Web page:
The Human Side of Sustainable Communities

The Human Side of Sustainable Communities

What creates a sense of attachment to a place among residents?

When talking about sustainability at a community level, it can be easy to forget the human side of the equation while preoccupied with concepts like carbon reductions or clean energy development.

Dr. Katherine Loflin never forgets it, though. The sense of human attachment to a physical location and a quest to discover what enhances a citizenry’s sense of place has been a major focus of Loflin’s work in recent years.

Through her work as lead consultant with the Knight Soul of the Community Project, she’s been at the helm of a three-year study conducted in 26 U.S. cities through surveys of around 43,000 people from all backgrounds and a range of ages.

The goal is to discover what community qualities create a sense of loyalty among residents in order to relate how that loyalty impacts local economic growth and overall sustainability.

Creating that sense of loyalty is the art of placemaking, and the communities that do it well are the communities that will thrive in increasingly complex social and economic environments.

After sharing her insights with around 500 municipal politicians, planners and sustainability managers from across Canada as a keynote speaker at the Federation of Canadian Municipalities Sustainable Communities Conference in Ottawa Feb. 8, Axiom News spoke with Katherine from her home in Miami, hoping to dig a little deeper into the realm of placemaking.

She’d told the audience in Ottawa that during three years of extensive research the same three factors emerged in all 26 Knight cities as drivers of community attachment: the perception of the availability of social offerings; the perception of positive aesthetics in place; the perception of openness to a diverse range of people from different backgrounds.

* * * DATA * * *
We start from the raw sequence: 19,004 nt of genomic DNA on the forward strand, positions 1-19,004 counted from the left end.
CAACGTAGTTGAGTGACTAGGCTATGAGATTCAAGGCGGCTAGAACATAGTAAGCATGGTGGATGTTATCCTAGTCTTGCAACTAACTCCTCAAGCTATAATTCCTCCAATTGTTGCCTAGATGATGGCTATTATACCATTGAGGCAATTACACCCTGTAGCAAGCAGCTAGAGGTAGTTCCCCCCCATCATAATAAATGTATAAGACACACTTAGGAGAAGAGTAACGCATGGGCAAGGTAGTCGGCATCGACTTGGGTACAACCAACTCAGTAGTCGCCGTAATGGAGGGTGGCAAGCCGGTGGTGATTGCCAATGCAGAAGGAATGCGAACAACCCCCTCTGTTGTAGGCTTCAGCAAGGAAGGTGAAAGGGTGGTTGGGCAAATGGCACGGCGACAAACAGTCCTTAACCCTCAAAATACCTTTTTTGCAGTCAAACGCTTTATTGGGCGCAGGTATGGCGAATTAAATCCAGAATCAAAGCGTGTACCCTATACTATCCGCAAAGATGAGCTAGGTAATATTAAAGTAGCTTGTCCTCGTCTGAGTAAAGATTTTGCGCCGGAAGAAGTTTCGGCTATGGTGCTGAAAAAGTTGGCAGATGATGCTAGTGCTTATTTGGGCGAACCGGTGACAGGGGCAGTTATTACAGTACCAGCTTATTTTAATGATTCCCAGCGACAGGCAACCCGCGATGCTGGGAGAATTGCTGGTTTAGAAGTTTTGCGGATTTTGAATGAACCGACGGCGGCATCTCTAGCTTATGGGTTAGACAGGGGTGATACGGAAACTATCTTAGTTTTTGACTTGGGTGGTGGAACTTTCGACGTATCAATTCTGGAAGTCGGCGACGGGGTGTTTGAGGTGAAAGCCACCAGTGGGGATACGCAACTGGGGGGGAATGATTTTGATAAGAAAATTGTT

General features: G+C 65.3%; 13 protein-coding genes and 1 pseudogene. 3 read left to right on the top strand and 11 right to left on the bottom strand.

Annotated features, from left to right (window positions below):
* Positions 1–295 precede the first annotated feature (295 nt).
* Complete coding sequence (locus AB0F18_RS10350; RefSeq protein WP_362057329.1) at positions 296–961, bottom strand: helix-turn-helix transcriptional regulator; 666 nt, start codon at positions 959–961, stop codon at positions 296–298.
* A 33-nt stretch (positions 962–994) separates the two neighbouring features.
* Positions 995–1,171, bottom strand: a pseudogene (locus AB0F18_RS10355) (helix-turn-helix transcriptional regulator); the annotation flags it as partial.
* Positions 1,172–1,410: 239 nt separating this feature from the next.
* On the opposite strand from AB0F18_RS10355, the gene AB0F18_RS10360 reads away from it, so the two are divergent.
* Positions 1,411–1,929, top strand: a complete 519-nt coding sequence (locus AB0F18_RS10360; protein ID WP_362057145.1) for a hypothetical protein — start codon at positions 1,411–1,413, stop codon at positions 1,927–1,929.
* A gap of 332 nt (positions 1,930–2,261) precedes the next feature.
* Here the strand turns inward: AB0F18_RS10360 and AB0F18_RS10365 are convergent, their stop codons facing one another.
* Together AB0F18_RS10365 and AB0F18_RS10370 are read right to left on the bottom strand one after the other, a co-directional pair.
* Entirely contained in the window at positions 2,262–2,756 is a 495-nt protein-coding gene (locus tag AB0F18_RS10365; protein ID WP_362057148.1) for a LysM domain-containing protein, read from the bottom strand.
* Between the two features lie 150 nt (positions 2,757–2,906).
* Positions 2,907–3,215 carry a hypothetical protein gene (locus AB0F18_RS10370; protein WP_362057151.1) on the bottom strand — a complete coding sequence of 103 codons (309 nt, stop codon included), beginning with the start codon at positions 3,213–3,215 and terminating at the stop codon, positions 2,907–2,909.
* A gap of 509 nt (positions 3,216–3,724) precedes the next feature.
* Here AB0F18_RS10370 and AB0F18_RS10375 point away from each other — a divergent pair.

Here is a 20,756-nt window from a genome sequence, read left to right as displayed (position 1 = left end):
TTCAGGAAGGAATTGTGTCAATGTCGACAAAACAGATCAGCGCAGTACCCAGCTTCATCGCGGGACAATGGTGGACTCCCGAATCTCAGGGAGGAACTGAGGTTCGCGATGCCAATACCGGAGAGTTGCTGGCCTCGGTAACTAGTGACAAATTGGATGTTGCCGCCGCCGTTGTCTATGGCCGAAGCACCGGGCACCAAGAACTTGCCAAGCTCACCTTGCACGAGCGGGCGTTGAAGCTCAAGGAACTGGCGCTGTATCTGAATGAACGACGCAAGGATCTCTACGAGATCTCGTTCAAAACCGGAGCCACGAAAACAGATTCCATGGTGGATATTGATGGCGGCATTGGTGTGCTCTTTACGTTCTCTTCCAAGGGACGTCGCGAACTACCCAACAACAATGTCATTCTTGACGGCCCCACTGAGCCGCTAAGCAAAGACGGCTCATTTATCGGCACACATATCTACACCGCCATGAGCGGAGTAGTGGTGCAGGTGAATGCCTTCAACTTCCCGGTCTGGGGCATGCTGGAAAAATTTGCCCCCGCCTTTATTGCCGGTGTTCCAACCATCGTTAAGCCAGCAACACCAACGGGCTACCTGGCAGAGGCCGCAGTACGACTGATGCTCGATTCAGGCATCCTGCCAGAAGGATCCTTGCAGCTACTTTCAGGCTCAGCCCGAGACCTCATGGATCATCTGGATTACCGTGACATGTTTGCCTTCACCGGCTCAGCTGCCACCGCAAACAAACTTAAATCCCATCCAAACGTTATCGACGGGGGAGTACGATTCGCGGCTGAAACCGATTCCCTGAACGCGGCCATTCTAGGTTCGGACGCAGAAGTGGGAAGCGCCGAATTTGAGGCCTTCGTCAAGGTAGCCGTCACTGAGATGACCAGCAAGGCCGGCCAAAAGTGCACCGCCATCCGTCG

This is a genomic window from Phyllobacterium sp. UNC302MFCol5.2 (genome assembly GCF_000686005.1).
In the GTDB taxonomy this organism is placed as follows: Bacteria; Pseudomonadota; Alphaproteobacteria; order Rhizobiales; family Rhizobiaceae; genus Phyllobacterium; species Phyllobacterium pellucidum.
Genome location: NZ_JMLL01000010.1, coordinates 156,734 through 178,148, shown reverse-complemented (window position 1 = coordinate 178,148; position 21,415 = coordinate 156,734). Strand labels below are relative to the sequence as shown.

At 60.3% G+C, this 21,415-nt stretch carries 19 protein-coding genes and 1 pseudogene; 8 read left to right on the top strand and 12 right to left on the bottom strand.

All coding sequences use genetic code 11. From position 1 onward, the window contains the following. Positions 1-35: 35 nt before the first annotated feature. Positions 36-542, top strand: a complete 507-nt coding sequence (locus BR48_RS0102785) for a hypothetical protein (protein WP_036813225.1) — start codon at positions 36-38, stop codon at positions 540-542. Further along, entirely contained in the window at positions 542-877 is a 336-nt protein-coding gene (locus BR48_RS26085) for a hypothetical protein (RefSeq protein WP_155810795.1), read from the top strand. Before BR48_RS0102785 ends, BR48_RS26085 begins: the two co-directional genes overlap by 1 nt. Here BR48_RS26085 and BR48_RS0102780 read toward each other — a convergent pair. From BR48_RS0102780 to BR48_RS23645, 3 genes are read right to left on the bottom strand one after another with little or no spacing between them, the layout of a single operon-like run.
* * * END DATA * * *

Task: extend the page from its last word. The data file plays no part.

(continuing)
She also told the group there’s a strong connection between attachment and local economic growth — the more attached the people are, the more likely they are to help boost the success of the place they love. About 40 per cent of the 43,000 respondents, however, felt absolutely no sense of loyalty or attachment to their communities.

How do cities increase those numbers? How do communities attract people who’ll contribute to meaningful growth, and retain the eager minds already in place?

Katherine recalls getting into taxi after arriving in Detroit — one of recent history’s American symbols of urban decline which, in terms of attachment, has remained rather resilient — and the driver spoke to her with an enthusiastic sense of friendliness.

“Just out of the blue he said, ‘I’m so proud to live in Detroit, I can’t wait to see what this city’s going to do next and I’m so glad to be a part of it,’” she says.

“This was unsolicited optimism pouring out of a taxi driver.”

How does a community create that sense of hope for the future?

Watch for more stories to come as we explore what we’ve learned in conversation with Katherine, and the role of placemaking in the creation of thriving communities for the future.

We love to hear your questions or comments, so feel free to contact 800-294-0051, ext. 24, or email kristian(at)

Writer Bio

Kristian Partington's picture
Kristian Partington

Kristian says he's been a storyteller all his life, and from an early age he thrived in the creative process of putting pen to paper. With Axiom News, he says he finds as much power in the conversations he has with sources for stories as he finds in the stories themselves.

"It's the questions we ask that catalyze great conversations, and more often than not I come away from the conversation somewhat improved. I like to think the person on the other end feels the same way. From that point on, the stories sort of write themselves."

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